Significance of Candy in of Mice and Men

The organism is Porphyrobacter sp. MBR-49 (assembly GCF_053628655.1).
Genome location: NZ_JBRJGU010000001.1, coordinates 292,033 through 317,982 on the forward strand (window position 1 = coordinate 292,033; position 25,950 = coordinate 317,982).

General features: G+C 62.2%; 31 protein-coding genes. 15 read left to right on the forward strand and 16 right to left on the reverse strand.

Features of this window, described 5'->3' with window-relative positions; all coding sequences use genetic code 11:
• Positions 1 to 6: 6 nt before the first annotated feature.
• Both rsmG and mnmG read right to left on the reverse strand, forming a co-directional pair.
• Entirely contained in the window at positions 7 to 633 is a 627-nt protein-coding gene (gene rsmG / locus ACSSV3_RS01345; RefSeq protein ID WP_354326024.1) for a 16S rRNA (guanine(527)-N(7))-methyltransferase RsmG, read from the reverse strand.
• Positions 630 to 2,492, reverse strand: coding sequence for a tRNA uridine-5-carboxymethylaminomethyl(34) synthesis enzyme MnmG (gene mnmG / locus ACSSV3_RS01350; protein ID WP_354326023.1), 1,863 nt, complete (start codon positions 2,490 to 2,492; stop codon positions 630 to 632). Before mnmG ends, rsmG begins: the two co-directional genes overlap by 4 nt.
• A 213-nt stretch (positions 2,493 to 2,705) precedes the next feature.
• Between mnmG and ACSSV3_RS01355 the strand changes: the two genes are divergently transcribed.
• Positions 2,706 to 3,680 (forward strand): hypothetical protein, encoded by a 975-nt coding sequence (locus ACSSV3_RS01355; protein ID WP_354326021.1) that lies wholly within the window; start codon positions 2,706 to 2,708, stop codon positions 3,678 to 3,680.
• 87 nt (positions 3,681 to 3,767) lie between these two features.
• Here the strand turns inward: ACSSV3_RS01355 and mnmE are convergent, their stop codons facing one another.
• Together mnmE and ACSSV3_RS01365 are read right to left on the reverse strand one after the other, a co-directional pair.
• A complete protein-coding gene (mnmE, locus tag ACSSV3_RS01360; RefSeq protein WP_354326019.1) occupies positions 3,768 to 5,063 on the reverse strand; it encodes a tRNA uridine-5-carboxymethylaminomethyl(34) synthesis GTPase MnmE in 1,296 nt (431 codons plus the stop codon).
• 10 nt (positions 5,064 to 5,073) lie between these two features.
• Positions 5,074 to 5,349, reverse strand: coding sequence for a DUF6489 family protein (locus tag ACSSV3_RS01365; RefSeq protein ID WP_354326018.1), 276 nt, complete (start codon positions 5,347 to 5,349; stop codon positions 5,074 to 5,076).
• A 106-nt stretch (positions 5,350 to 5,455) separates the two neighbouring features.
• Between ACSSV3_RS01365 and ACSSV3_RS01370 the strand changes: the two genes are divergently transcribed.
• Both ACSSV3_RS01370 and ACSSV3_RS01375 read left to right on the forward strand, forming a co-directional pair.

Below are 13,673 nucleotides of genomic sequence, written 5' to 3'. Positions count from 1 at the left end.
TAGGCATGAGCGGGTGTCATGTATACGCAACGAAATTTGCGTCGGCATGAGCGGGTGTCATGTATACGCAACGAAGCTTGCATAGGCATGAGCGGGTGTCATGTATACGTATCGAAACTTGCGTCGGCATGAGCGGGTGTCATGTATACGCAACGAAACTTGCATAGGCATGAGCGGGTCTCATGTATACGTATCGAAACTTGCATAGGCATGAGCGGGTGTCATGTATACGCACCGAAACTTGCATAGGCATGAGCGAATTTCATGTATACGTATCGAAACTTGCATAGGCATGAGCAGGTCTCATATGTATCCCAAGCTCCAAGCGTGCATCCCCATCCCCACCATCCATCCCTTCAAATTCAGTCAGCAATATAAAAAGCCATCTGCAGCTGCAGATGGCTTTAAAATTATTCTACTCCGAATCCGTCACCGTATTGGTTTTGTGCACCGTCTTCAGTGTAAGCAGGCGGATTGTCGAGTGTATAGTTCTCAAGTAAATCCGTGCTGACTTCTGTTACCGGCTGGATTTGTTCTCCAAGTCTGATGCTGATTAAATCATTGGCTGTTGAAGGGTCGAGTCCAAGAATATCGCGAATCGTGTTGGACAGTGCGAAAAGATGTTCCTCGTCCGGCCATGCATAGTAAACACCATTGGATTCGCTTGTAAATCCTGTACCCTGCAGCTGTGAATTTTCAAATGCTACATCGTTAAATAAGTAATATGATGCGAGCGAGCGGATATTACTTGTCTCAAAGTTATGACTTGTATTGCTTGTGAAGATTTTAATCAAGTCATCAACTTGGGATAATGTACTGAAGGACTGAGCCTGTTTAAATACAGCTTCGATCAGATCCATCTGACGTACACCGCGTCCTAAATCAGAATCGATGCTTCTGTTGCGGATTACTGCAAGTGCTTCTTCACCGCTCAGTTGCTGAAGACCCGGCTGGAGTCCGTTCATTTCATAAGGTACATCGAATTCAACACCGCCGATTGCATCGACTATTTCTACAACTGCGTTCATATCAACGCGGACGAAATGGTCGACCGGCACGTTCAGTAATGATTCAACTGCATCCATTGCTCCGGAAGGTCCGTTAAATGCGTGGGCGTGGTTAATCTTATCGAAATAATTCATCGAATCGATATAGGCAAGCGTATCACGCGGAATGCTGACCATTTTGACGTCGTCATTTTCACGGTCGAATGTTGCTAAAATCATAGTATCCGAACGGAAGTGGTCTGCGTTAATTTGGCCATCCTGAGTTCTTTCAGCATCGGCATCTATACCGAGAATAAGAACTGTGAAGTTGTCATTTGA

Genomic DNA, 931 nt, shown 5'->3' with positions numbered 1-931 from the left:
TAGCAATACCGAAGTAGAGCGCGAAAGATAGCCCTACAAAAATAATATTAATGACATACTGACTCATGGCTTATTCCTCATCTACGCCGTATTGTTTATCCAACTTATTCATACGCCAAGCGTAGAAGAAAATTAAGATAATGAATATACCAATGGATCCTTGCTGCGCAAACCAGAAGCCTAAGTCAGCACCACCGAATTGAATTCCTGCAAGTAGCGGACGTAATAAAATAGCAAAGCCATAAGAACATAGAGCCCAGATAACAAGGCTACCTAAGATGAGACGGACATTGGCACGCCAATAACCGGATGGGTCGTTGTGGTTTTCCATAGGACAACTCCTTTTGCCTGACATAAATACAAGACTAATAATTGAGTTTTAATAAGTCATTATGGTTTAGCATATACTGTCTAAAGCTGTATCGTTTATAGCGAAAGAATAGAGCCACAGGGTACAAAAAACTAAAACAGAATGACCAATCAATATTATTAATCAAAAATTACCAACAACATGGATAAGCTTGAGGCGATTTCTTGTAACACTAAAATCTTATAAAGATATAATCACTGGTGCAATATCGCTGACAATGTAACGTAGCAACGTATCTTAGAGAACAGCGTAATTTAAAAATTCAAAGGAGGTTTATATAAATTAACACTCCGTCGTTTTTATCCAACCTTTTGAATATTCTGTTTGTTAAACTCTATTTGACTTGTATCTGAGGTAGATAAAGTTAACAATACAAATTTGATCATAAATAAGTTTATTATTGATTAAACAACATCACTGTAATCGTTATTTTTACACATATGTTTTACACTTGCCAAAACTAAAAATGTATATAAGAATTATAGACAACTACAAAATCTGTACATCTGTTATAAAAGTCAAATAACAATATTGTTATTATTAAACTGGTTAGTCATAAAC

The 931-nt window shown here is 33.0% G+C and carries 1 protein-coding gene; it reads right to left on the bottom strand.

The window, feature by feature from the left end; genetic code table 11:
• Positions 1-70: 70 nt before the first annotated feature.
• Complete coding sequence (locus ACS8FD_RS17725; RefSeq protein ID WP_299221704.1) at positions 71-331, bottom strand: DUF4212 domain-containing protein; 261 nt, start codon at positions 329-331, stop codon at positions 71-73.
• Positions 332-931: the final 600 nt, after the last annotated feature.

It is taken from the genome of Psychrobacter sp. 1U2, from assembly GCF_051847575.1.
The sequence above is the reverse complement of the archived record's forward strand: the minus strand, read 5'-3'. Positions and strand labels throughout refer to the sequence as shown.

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What is the significance of Candy in the Novel? The first impression we get of Candy is that he is a “tall, stoop shouldered old man”, who has lost his right hand. So right from the start Candy’s age and physical weakness were emphasized. This makes the reader feel sympathy towards him right from the start. Similarly his dog “is a drag-footed sheep dog, grey muzzle and with pale blind old eyes”. We could clearly see that they are alike. Which is particularly significant because later when Carlson suggests they should kill the dog because it’s getting “old” and “stinky” is he perhaps saying that Candy is getting old and stinky and he should leave. This portrays an important idea about life in the 1930s America that there is no place for the weak in a society where everyone is just about themselves. It also says that it particularly unusual for someone like Candy to get compensation for his work injury at the time of ‘the great depression’. The relationship Candy has with his dog is of particular importance. As it is very clear that when his dog got shot Candy enters a depression stage where he’s not talking and often “staring at the ceiling”. Similarly the life of the average rancher of 1930s America was depressing often travelling alone needing companionship. Moreover the relationship between Candy and his dog is similar to the relationship between George and Lennie, hence the dog getting killed foreshadows George killing Lennie at the end of the novel since Candy clearly says to George “I ought to of shot that dog myself. George” which is exactly what George does at the end he shoots his own dog (in the form of Lennie). Candy plays a major role in making George and Lennie’s dream possible by putting in the majority of the money. The main reason behind this is because he’s getting to ‘old’ for the job and is likely to get “canned” soon and if that happens he will

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